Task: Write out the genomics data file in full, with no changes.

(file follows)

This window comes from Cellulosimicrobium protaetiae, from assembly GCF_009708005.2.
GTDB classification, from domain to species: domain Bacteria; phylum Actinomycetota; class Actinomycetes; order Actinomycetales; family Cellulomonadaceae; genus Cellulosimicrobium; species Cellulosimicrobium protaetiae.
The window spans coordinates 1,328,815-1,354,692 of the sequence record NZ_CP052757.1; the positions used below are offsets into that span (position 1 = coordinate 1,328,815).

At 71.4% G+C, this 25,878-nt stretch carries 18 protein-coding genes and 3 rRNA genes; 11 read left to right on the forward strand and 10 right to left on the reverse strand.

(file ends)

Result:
This window comes from Cellulosimicrobium protaetiae, from assembly GCF_009708005.2.
GTDB classification, from domain to species: domain Bacteria; phylum Actinomycetota; class Actinomycetes; order Actinomycetales; family Cellulomonadaceae; genus Cellulosimicrobium; species Cellulosimicrobium protaetiae.
The window spans coordinates 1,328,815-1,354,692 of the sequence record NZ_CP052757.1; the positions used below are offsets into that span (position 1 = coordinate 1,328,815).

At 71.4% G+C, this 25,878-nt stretch carries 18 protein-coding genes and 3 rRNA genes; 11 read left to right on the forward strand and 10 right to left on the reverse strand.